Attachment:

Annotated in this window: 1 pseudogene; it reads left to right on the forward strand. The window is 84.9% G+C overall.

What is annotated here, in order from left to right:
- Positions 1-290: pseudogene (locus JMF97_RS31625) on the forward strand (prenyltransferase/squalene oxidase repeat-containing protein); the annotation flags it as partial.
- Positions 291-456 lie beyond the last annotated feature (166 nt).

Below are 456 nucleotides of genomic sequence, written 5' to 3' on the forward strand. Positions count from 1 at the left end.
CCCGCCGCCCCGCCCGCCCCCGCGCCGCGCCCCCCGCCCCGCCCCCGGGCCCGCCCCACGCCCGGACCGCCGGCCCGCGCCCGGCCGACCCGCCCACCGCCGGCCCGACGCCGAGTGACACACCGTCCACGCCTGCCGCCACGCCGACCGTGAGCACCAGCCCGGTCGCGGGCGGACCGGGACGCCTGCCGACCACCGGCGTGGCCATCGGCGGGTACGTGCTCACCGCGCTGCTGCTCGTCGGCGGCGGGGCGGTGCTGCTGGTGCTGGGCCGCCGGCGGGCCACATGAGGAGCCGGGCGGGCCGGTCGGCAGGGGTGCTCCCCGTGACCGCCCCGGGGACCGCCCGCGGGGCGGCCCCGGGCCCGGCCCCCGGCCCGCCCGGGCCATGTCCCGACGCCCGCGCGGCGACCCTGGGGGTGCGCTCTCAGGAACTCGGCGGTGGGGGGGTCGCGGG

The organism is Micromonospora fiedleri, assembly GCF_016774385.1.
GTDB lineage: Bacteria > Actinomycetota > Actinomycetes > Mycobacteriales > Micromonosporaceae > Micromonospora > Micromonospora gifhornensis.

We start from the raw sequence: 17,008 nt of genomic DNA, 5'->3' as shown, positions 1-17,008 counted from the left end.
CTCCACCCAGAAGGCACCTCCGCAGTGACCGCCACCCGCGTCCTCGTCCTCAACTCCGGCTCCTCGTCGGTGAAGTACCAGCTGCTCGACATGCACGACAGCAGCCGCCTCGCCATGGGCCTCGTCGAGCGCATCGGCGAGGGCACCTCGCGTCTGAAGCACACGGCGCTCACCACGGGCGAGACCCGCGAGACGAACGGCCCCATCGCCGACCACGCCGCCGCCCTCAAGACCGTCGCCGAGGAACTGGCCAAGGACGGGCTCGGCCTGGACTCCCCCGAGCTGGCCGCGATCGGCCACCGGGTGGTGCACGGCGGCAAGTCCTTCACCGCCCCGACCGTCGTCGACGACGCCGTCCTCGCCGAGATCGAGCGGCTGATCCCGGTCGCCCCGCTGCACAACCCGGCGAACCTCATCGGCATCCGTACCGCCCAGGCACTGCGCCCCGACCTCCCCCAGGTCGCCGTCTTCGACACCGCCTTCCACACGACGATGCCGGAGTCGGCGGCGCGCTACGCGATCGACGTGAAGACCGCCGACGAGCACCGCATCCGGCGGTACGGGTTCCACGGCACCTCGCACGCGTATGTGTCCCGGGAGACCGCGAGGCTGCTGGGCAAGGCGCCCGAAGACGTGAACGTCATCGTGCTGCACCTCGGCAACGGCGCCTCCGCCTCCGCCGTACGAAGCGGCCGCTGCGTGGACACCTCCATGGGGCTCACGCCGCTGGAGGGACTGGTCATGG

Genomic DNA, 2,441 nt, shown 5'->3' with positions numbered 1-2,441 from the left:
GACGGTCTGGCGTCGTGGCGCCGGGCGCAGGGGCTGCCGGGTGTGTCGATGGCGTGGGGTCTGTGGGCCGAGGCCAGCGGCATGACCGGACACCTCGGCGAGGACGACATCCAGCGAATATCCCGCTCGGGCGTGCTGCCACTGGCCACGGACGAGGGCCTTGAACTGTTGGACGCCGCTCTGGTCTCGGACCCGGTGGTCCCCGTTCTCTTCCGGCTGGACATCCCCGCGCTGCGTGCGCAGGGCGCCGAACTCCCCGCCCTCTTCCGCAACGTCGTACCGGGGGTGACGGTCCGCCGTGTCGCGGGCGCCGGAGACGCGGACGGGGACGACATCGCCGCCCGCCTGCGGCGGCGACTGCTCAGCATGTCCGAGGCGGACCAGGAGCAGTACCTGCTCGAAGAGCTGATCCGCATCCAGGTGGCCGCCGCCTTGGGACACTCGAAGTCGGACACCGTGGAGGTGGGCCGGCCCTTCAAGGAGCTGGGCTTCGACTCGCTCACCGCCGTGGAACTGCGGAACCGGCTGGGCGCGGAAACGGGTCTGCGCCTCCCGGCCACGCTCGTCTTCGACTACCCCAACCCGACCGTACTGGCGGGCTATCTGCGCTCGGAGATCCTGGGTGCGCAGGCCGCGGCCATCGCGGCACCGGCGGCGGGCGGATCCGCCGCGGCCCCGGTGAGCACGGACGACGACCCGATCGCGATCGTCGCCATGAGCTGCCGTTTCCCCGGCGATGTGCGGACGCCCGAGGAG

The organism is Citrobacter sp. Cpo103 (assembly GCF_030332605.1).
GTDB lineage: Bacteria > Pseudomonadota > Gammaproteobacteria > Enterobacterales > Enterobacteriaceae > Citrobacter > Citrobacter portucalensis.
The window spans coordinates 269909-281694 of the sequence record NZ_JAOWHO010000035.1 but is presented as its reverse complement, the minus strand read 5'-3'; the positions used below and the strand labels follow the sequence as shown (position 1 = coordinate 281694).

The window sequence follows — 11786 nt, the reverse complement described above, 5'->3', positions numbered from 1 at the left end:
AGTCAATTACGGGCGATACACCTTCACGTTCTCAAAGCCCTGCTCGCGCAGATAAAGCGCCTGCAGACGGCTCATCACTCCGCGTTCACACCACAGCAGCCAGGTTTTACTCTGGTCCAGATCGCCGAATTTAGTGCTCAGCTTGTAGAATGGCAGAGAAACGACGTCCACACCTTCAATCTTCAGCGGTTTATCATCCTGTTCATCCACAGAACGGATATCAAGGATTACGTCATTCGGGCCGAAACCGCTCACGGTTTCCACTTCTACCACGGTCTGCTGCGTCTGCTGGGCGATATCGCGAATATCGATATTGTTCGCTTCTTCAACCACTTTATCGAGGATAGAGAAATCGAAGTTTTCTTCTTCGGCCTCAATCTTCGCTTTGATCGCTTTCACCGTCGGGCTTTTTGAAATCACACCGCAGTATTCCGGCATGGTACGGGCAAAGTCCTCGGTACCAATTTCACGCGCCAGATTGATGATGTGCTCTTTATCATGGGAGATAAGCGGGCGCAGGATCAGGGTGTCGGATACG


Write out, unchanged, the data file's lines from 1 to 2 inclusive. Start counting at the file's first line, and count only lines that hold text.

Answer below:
Annotated in this window: 1 pseudogene; it reads left to right on the forward strand. The window is 84.9% G+C overall.

What is annotated here, in order from left to right: